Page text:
The claimant discussed the designated doctor’s report with Dr. M, and Dr. M disputed the report on her behalf within a few days after it was completed. In May 1995, the claimant asked for, but was not granted a benefit review conference (BRC). The claimant continued to treat with Dr. M throughout 1995. During March, 1996, she underwent diagnostic testing (a postmyelogram CT scan of the cervical spine) which was “positive for C3-4 disc bulging, C4-5 disc bulge/protrusion indenting the left ventral cord, C5-6 disc bulge/protrusion [which] may very slightly indent the left ventral cord, and C6-7 disc protrusion.” Surgery was contemplated and carried out on September 24, 1996, with an anterior cervical fusion with plates at C4-5, C5-6, and C6-7. Dispute Resolution Information System (DRIS) notes (admitted as Claimant’s Exhibit No. 17) reflect that the claimant was engaged in the dispute resolution process concerning the nature and extent of her injuries throughout 1996.
The DRIS notes also reflect that the claimant retained an attorney in 1999, and that the attorney again raised the challenge to the designated doctor’s report. A BRC was started on July 11, 2000, and continued, and a clarification letter was sent to the designated doctor on July 20, 2000. Dr. S indicated on November 9, 2000, that he wanted to reexamine the claimant. He did so and completed a TWCC-69 dated November 29, 2000, in which he changed the MMI date to the statutory MMI date (June 8, 1996), and awarded an IR of 29%. A BRC was held on May 1, 2001, and the CCH of June 6, 2001, ensued.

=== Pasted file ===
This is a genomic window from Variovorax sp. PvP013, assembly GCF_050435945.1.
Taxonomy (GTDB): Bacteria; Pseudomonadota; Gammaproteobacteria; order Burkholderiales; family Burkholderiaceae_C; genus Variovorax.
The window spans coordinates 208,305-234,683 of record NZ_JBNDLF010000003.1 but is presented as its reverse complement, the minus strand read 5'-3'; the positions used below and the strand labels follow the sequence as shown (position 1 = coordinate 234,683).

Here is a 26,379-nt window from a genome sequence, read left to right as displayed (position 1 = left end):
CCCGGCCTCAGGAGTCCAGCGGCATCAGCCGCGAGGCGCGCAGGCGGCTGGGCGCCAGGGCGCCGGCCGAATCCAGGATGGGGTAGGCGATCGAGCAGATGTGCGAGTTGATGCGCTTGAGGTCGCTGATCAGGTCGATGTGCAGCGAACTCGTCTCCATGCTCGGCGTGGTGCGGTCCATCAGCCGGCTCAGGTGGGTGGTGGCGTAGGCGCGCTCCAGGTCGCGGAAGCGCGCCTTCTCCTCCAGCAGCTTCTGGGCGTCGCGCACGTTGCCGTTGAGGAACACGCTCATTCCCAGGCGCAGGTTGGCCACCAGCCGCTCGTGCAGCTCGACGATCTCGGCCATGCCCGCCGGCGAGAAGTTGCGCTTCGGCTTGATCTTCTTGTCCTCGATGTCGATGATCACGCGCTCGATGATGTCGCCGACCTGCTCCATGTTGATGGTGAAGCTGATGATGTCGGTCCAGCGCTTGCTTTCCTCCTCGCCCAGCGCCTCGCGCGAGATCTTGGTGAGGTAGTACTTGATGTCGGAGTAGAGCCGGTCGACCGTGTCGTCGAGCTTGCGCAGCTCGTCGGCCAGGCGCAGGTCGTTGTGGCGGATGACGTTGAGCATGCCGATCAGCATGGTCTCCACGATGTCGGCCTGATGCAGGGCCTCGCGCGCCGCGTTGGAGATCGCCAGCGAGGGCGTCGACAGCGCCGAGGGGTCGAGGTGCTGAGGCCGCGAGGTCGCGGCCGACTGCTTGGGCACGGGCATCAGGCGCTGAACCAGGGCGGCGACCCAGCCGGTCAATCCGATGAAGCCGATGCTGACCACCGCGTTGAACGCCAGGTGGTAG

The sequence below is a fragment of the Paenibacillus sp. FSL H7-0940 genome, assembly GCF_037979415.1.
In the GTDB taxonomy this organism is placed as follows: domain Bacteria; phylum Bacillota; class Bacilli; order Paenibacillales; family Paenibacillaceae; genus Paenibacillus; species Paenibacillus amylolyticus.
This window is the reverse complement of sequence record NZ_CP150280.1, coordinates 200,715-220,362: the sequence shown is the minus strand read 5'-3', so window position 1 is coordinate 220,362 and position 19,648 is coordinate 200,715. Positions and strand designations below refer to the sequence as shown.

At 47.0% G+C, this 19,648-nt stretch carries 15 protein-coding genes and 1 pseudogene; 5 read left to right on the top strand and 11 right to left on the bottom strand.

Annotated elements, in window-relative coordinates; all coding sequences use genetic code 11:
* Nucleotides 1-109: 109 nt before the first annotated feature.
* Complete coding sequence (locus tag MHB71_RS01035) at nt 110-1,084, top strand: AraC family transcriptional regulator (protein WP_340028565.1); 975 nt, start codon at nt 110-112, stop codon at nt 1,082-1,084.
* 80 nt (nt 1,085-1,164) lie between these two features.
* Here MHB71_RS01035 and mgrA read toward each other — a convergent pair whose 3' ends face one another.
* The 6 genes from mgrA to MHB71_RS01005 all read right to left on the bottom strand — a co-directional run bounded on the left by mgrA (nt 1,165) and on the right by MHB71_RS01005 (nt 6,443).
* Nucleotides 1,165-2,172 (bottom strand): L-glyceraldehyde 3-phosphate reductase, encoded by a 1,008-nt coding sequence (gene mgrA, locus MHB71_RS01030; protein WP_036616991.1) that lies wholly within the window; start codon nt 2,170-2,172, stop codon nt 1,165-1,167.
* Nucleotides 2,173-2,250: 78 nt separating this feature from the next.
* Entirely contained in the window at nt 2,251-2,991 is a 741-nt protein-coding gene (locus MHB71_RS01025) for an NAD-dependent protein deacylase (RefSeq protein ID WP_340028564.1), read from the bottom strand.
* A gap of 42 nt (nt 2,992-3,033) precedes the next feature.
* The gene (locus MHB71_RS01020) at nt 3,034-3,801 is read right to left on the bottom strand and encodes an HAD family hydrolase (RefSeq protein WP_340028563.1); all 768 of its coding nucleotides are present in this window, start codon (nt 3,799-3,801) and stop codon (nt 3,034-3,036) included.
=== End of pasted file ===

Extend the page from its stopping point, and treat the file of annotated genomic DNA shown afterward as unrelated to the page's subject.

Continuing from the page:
Sections 408.122(c) and 408.125(e) of the 1989 Act provide that an MMI and IR report by a Commission-appointed designated doctor shall have presumptive weight and the Commission shall base its determination on such report, unless the great weight of other medical evidence is to the contrary. The Appeals Panel has stated that the great weight of the other medical evidence requires more than a mere balancing or preponderance of the evidence; that no other doctor's report, including the treating doctor's report, is accorded the special presumptive status; that the designated doctor's report should not be rejected absent a substantial basis for doing so; and that medical evidence, not lay testimony, is required to overcome the designated doctor's report. Texas Workers' Compensation Commission Appeal No. 960817, decided June 6, 1996; Texas Workers' Compensation Commission Appeal No. 94835, decided August 12, 1994.